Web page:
The Canopy Tower: A Pilot Project of the TCR Alliance
Yellow-throated Toucans

The Canopy Tower
A Pilot Project of the TCR Alliance

TCR Strategic Alliance: Tourism, Conservation, Research
International Conference on Heritage Tourism for the Next Millenium
Hotel Miramar, Panamá, December 2, 1998

Raúl Arias de Para

I have a confession to make.

On August 22, 1996 I fell in love with a building. It was not a regular run of the mill glass and concrete building; it was a steel structure, a radar tower built by the United States Air Force in 1965. It was not a spring chicken either. How can anybody in his right mind fall in love with this metal structure that looks so forbidding and which has been described by some people as resembling a gigantic beer can?

It defies logic. In any event, it was love at first sight not only with the tower but also with its location, right in the center of Soberanía National Park.

As with all relationships based on first impressions, there was a lot of imagination involved.

I imagined the view from the top would be fantastic and it is! You can even see ships traversing the Culebra Cut, the narrowest part of the Panama Canal.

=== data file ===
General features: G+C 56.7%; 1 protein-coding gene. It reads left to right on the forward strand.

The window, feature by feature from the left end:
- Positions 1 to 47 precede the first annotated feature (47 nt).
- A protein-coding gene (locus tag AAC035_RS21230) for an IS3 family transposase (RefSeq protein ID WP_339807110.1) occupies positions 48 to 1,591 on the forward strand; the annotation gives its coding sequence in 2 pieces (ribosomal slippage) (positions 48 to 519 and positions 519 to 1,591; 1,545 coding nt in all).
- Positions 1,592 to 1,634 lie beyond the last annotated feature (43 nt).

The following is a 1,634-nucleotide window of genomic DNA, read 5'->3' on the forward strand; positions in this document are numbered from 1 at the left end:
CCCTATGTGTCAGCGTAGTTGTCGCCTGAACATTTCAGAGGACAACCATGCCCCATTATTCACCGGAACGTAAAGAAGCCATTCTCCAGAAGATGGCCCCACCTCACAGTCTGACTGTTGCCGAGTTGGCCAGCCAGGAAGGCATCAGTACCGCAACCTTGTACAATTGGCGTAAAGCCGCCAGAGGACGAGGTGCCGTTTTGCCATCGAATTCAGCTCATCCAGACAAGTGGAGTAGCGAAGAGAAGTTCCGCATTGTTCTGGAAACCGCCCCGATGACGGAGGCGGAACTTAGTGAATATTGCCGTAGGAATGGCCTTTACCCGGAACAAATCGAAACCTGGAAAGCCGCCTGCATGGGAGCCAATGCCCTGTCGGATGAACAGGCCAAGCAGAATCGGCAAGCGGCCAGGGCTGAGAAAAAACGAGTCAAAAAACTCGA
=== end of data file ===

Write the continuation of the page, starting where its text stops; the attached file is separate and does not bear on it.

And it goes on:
I imagined it would be easy to see beautiful birds and mammals and I turned out to be right.

I imagined I could transform the tower into a unique lodge with rooms opening at the level of the treetops and I did.

This metamorphosis from an abandoned radar tower to a mini-lodge took two years, lots of money and more sleepless nights than I care to remember. I call it the ultimate recycling project, from a military installation to a bird watching center…and what can be more peaceful that bird-watching?

The biblical passage of turning swords into plowshares acquires a new meaning and it is represented perfectly in this case. It also shows that we, Panamanians, are perfectly capable of utilizing in a rational, sustainable manner the properties being transferred to us by the US government in compliance with the Torrijos-Carter Treaties. In particular, those properties located in the vital watershed of the Panama Canal.

Sometime during this metamorphosis along came a lady from the United States, our dear friend Hana Ayala with her revolutionary ideas about linking tourism with conservation and research.

I had always thought that ecotourism should be and instrument of conservation, more than an end in itself. But Hana went farther: tourism in general, the biggest and wealthiest industry in the world, should be a patron of conservation and research, two activities that are essential for human development in its broadest sense, but that are usually short of funds. And this link would not be merely because of civic-minded reason but because it is also good business. Needless to say, I readily enlisted in her crusade to transform tourism in Panama and here I am enthusiastic proponent of this new strategy.

And what is the role of The Canopy Tower in conservation and research?

We are located deep within Soberanía National Park, at the entrance of Old Plantation Rd. This is an easy graded dirt road that passes through a mature forest for about four miles connecting to the legendary Las Cruces Trail.